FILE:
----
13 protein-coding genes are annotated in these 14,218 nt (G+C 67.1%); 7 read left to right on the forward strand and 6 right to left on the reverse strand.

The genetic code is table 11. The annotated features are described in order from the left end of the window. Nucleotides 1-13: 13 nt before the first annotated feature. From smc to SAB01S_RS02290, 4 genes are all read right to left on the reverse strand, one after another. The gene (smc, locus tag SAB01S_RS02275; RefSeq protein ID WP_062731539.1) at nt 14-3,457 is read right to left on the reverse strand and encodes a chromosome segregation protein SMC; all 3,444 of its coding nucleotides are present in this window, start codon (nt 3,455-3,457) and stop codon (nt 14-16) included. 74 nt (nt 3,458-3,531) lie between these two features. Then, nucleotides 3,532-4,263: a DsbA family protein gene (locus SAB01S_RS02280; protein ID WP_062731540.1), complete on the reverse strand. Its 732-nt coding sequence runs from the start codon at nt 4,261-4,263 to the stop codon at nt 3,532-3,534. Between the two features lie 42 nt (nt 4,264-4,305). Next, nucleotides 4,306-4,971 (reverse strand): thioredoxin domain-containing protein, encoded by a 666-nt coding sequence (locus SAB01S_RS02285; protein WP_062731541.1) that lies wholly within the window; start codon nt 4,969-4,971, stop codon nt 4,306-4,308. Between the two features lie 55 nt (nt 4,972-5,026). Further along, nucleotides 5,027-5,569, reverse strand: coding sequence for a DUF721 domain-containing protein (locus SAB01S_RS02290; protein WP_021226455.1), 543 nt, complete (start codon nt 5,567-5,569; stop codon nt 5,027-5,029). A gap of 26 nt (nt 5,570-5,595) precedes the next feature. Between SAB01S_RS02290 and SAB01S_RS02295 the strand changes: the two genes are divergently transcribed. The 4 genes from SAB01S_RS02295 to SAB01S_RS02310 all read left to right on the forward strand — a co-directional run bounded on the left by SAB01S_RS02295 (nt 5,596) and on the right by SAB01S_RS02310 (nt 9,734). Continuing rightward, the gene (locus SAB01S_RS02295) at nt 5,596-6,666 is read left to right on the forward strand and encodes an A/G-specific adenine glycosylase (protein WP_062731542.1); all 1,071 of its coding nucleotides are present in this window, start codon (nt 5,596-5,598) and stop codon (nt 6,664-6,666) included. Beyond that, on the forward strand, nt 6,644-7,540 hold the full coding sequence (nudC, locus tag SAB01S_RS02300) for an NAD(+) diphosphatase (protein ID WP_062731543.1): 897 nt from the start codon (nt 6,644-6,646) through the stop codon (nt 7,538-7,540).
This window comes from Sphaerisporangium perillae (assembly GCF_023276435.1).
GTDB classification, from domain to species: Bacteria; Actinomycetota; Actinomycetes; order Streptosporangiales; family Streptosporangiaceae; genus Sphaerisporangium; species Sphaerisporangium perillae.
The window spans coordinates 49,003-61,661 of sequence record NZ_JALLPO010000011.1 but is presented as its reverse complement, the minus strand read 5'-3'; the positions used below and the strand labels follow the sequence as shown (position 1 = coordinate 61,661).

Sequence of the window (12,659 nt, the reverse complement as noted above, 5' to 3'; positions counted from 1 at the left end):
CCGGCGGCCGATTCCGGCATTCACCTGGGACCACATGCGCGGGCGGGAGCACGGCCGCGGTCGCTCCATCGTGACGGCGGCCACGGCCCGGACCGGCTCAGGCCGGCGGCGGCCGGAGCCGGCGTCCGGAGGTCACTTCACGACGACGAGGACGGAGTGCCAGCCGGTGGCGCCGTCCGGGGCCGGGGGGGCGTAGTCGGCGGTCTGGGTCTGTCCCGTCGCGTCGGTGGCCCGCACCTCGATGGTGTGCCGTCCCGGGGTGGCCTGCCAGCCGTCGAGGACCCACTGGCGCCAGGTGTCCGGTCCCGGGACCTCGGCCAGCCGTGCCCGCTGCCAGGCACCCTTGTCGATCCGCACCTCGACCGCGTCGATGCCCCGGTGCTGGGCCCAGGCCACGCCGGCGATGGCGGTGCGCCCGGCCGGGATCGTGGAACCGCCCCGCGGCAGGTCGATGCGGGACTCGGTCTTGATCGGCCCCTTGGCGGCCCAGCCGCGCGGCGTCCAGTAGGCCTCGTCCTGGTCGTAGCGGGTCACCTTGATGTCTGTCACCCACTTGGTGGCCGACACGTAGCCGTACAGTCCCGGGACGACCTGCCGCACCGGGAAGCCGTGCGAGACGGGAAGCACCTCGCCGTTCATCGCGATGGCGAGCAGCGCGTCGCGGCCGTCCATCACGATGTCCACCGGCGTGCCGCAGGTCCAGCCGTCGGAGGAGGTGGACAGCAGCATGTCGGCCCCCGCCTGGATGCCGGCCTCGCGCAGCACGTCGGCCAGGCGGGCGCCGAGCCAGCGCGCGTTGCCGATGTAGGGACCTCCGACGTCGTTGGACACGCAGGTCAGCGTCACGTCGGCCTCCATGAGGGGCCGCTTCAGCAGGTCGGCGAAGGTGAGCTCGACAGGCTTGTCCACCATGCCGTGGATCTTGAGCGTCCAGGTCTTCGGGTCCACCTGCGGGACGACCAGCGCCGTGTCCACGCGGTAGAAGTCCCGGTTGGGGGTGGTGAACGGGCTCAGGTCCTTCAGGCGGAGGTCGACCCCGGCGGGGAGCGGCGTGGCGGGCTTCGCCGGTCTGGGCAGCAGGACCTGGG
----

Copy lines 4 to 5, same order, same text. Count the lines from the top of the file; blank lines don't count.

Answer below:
GTDB classification, from domain to species: Bacteria; Actinomycetota; Actinomycetes; order Streptosporangiales; family Streptosporangiaceae; genus Sphaerisporangium; species Sphaerisporangium perillae.
The window spans coordinates 49,003-61,661 of sequence record NZ_JALLPO010000011.1 but is presented as its reverse complement, the minus strand read 5'-3'; the positions used below and the strand labels follow the sequence as shown (position 1 = coordinate 61,661).